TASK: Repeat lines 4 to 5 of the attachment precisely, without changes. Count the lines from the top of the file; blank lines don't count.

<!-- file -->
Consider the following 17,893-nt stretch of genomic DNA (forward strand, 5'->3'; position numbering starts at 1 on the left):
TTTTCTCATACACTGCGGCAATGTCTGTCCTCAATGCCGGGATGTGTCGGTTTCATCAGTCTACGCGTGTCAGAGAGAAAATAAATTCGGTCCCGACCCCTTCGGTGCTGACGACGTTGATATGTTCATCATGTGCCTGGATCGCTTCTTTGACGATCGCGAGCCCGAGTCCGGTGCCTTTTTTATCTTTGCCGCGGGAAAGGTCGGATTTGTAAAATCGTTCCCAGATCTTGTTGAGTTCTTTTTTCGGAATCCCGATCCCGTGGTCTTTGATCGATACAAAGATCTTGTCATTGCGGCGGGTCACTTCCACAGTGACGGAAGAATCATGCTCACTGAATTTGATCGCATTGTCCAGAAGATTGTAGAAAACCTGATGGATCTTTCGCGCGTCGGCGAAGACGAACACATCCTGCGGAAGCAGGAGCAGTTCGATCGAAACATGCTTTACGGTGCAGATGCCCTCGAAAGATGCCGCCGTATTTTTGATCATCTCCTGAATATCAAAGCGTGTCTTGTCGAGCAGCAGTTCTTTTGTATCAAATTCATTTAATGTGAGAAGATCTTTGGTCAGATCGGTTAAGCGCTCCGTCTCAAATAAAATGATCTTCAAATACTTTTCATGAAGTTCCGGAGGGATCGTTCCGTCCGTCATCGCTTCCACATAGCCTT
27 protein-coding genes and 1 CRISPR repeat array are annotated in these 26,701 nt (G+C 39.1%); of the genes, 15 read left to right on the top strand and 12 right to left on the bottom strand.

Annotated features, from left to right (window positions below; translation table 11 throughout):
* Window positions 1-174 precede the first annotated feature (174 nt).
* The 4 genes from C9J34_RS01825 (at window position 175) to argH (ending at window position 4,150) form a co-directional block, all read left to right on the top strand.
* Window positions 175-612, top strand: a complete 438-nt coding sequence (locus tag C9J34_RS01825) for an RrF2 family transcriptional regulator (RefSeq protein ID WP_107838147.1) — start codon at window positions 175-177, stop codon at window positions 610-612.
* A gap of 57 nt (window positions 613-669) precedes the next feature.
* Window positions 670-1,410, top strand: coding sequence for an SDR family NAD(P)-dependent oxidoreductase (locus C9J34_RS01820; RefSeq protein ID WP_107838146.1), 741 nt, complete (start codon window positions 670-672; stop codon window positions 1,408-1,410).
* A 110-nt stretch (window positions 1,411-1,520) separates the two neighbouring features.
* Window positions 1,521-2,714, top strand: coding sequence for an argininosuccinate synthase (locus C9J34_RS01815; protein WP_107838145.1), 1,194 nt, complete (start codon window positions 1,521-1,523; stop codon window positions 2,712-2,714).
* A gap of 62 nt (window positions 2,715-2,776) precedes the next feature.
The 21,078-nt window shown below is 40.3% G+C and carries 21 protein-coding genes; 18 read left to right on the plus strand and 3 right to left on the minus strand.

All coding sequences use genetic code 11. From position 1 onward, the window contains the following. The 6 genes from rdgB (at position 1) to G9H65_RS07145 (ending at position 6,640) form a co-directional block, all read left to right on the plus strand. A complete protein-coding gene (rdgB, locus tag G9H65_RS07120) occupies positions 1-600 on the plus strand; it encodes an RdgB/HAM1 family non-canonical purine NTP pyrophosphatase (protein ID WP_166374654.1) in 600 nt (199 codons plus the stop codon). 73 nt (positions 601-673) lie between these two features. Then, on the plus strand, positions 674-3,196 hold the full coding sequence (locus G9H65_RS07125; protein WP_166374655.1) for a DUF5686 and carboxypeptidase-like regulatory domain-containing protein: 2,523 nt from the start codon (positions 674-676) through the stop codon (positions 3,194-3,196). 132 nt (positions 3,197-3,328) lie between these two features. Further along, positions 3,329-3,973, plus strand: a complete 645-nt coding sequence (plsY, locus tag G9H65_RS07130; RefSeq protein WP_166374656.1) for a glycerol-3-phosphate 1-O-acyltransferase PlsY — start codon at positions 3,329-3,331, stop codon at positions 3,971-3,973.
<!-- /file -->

Annotated features, from left to right (window positions below; translation table 11 throughout):
* Window positions 1-174 precede the first annotated feature (174 nt).